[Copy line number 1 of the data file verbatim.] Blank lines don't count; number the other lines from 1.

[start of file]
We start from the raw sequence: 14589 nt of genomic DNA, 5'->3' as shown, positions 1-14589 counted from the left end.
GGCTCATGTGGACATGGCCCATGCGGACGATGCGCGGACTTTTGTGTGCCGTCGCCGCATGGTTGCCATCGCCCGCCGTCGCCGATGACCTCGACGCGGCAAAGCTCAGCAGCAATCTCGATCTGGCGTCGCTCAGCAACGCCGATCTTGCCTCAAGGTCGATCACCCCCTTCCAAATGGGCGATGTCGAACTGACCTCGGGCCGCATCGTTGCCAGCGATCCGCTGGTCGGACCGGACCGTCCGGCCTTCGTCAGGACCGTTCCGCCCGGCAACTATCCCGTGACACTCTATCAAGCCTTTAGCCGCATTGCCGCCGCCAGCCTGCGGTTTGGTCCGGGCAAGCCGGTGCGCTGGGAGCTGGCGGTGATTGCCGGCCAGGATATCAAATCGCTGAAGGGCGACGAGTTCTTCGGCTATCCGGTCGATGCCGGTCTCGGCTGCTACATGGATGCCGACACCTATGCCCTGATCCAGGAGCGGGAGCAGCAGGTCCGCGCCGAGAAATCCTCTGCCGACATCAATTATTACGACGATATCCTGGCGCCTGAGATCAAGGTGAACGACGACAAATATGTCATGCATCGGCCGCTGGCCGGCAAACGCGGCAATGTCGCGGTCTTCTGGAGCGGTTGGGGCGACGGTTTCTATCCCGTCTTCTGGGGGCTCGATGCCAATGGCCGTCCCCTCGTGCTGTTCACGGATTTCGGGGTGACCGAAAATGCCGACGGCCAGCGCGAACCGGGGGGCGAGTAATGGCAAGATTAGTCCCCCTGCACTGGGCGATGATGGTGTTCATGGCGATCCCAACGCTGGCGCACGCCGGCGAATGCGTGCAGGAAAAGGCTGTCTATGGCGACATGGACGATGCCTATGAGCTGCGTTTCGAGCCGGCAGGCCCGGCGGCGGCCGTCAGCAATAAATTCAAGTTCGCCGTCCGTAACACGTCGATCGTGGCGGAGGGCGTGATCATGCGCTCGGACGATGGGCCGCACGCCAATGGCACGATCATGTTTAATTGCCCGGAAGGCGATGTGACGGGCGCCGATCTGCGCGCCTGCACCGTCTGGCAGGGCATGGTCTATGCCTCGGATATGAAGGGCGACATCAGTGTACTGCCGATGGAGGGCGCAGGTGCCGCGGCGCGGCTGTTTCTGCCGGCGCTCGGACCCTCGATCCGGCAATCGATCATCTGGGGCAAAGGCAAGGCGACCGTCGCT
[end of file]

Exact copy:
We start from the raw sequence: 14589 nt of genomic DNA, 5'->3' as shown, positions 1-14589 counted from the left end.